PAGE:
Eileen wrote: > Can you elaborate on the below market valuation of your units? How was the > project funded, if people only paid 50% of market? in reference to Raines writing: >> Here at Berkeley Cohousing, there's just one space per unit, outdoors, >> nonassigned. Valuation hasn't been an issue because our prices are >> voluntarily capped to preserve affordability, making current prices about >> 50% below market. Hi, Eileen, glad to fill in the details. I was just thinking of your lovely community the day before yesterday as I was placing a dot on Paso Robles on a California relief map in the home of a new cohousing neighborhood organizer, showing where all the built communities are located. We paid market price for the land with existing houses on it in 1994 and market price for construction 1994-1997. However, since that time the market has (roughly) doubled. And, thanks to an agreement with the city, the price of our homes has not. The City of Berkeley (CA) has strict rent control and condo conversion regulation, intended to maintain affordable housing (I'll stay out of the debate as to whether it is effective, and whether state legislative overrides have gutted the key protective effects, and whether owners of rental properties should bear the burden for providing affordable housing). Because some of our units were existing rental properties, we would have had to pay significant condo conversion fees, basically replacing the rental stock we were "taking off the market", equivalent to decades' worth of rent or buying new units. The price differential would have made the units we were creating unaffordable to some members of the group, who had incomes low enough to qualify for some of the city's housing programs and protections. So, assisted by The Cohousing Company (now McCamant & Durrett Architects, coincidentally with offices a couple blocks from here), we drafted and got passed a city ordinance providing a waiver of conversion fees for owner-occupied residential communities that met certain thresholds: vacant for a number of years, within a certain range of number of units, etc. There was one other potential cohousing site that would have met the conditions, but it didn't go forward as a project. The ordinance would have to be amended for any other Berkeley property to qualify; as written, terms include "vacant since 1992" and other criteria that would be impossible to meet today. There are two key clauses that create and maintain the affordability: 1. For 30 years from each resale, the city reviews the income of buyers (just at the time of purchase) to make sure it is less than 120% of area median income (or 150% if the buyer can demonstrate that the income of enough other owners was below 120%). 2. The unit sale price is capped via a formula and the sale price approved by the city. It basically can go up at the same rate as area median income (typically a few percent a year), and any capital improvements we individually or collectively make appreciate at the same rate. There's some allowances for sale costs, and a backup formula in case incomes go down for an extended period. With each resale, the city's housing department gets 30 days to approve the price and the buyer's income... if it does not respond, the sale price and buyer is considered approved, but so far the city has kept on top of the process, by reviewing buyers' tax returns and mortgage applications and by filing documents on each title with terms that get replicated on the new title, so the resale can't close escrow without the city reviewing and filing new documents that maintain the affordability. There is a perverse incentive embedded in the document's structure: in order to get "conforming" standard open-market loans with the best rates, the restrictions are written so that if a bank forecloses, it can sell at market rate. So, if we really wanted to get top dollar out of a unit, we could let a bank foreclose on it... and they would pay the gain in excess of the mortgage payoff to the former owner. So, this is "self-funded" affordability: we sacrificed potential gain in order to get the ability to live here and to afford to do so. It does mean that we no longer have the easy out of selling our homes and buying elsewhere in the area -- unless we have boosts in income, outside income, or significant savings. It means that we don't need a waiting list... sellers can choose who to sell to (within the guidelines), and when a rare resale comes up, no negotiation is necessary. The regional umbrella group, East Bay Cohousing, has functioned as a "farm team"; 5 of the last 6 resales (including ours) have been to people actively creating new communities in that group. Our model is not that dissimilar to what land trusts like the Northern California Land Trust (http://www.nclt.org/ ) do, except we don't have a separate legal entity taking and reviewing applications and holding title, and we haven't legally severed the land from the houses on top of it. Raines Cohen, Cohousing Coach Planning for Sustainable Communities at Berkeley (CA) Cohousing Where we asked ourselves at yesterday's HOA meeting: What types of communications work well with different communication methods? What challenges can they bring up? And what do we do to light up our lives in the dark days around the Winter Solstice? Facilitator, East Bay Cohousing http://www.ebcoho.org/ Inviting folks in the area to a house concert at Doyle Street Cohousing in Emeryville this Saturday Regional Organizer, Northern California Cohousing http://www.norcalcoho.org/ Excited by the emergence of several new communities (affordable and market-rate) in the North Bay (and surprised that my spellchecker considers "Nothern" to be a word!)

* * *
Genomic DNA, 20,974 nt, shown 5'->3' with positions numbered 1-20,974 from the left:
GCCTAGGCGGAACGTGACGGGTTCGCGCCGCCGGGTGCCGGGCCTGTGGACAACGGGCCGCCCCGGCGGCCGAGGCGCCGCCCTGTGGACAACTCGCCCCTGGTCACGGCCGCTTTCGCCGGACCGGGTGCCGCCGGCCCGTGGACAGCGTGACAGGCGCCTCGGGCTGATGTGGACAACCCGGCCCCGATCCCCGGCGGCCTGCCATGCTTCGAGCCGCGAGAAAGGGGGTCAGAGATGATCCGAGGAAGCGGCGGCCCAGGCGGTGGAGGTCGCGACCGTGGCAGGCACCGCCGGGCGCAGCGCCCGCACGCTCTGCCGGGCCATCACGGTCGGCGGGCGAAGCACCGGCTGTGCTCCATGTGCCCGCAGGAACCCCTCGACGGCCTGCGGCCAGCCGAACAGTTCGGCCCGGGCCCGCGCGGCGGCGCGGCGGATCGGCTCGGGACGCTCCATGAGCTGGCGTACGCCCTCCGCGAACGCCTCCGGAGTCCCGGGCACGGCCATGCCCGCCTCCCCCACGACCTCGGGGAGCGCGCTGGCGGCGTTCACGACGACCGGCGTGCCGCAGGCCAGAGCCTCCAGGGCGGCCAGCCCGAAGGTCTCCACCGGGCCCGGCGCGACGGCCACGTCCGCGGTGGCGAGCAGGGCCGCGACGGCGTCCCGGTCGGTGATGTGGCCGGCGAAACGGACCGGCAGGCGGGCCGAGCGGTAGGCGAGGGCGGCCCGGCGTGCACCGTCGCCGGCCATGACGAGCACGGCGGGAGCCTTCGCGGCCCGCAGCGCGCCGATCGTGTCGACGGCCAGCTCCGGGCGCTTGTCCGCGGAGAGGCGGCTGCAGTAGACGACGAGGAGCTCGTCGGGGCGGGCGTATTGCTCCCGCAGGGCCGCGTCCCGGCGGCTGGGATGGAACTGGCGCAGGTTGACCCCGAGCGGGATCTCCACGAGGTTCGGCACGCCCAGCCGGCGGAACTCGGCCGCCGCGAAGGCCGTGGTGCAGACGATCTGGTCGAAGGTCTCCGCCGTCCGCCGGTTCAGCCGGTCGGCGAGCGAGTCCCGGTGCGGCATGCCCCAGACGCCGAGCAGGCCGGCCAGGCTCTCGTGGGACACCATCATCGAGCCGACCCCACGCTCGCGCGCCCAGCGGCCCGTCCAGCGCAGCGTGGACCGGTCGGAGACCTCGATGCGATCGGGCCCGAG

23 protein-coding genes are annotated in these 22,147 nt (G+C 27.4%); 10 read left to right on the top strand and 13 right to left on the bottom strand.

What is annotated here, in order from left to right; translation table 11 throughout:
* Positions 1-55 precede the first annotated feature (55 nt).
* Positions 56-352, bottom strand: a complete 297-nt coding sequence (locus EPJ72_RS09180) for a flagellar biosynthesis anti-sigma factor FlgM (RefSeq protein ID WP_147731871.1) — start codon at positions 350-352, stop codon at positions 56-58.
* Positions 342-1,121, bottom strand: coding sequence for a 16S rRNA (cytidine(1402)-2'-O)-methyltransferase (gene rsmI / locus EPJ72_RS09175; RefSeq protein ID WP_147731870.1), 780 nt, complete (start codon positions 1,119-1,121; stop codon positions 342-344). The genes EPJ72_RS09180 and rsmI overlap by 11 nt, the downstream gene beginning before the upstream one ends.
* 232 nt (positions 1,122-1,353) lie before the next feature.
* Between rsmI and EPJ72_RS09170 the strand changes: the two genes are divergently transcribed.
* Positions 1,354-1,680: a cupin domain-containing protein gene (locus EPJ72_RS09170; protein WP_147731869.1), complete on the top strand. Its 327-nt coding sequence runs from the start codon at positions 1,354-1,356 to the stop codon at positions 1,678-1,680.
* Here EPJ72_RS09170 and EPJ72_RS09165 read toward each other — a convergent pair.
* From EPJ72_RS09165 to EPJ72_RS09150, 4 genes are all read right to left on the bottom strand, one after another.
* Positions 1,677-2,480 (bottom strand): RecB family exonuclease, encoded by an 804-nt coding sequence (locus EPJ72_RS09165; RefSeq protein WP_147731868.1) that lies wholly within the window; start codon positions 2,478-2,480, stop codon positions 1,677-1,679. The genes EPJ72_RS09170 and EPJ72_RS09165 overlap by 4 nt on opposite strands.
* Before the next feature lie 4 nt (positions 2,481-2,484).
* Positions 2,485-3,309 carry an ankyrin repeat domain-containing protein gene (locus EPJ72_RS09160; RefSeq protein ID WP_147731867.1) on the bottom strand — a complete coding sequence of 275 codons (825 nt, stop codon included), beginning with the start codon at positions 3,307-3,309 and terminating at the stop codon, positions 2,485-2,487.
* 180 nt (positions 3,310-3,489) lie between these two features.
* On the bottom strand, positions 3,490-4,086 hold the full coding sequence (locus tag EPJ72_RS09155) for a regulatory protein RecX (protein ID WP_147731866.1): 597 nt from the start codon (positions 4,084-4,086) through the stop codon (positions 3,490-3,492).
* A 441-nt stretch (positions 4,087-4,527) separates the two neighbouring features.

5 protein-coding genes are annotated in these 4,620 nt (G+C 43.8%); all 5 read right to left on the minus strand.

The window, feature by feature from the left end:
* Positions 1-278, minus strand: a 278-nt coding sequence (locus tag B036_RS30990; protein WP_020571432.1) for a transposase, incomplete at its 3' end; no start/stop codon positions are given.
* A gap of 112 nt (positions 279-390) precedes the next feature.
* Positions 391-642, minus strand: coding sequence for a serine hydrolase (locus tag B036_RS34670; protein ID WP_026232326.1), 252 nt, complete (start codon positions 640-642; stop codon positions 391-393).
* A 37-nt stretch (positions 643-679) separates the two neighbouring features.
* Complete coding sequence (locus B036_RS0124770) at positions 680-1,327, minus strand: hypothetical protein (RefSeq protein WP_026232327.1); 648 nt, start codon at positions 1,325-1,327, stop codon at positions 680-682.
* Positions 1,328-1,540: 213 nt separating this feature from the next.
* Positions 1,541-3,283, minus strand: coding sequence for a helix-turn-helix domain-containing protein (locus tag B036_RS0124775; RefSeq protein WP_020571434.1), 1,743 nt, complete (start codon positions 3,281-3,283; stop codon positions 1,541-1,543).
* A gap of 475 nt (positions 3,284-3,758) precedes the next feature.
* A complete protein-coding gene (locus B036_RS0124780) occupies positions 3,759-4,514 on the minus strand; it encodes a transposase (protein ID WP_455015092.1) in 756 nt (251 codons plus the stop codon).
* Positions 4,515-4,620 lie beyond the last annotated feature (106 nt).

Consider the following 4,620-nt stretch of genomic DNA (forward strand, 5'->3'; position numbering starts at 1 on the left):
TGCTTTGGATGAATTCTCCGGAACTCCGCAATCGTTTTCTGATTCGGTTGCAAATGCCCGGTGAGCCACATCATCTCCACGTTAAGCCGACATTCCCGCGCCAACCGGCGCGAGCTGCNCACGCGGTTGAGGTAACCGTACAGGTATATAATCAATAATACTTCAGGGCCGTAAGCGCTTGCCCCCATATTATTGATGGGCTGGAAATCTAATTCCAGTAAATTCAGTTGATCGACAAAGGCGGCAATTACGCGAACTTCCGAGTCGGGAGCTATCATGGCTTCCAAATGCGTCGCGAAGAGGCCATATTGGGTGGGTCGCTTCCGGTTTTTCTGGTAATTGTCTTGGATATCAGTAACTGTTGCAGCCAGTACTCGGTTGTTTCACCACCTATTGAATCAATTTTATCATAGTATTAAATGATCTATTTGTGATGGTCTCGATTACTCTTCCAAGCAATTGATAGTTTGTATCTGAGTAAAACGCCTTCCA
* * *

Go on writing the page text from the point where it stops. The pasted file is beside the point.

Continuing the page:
- Re: No Parking, (continued)
- Re: No Parking Katie Henry, November 28 2007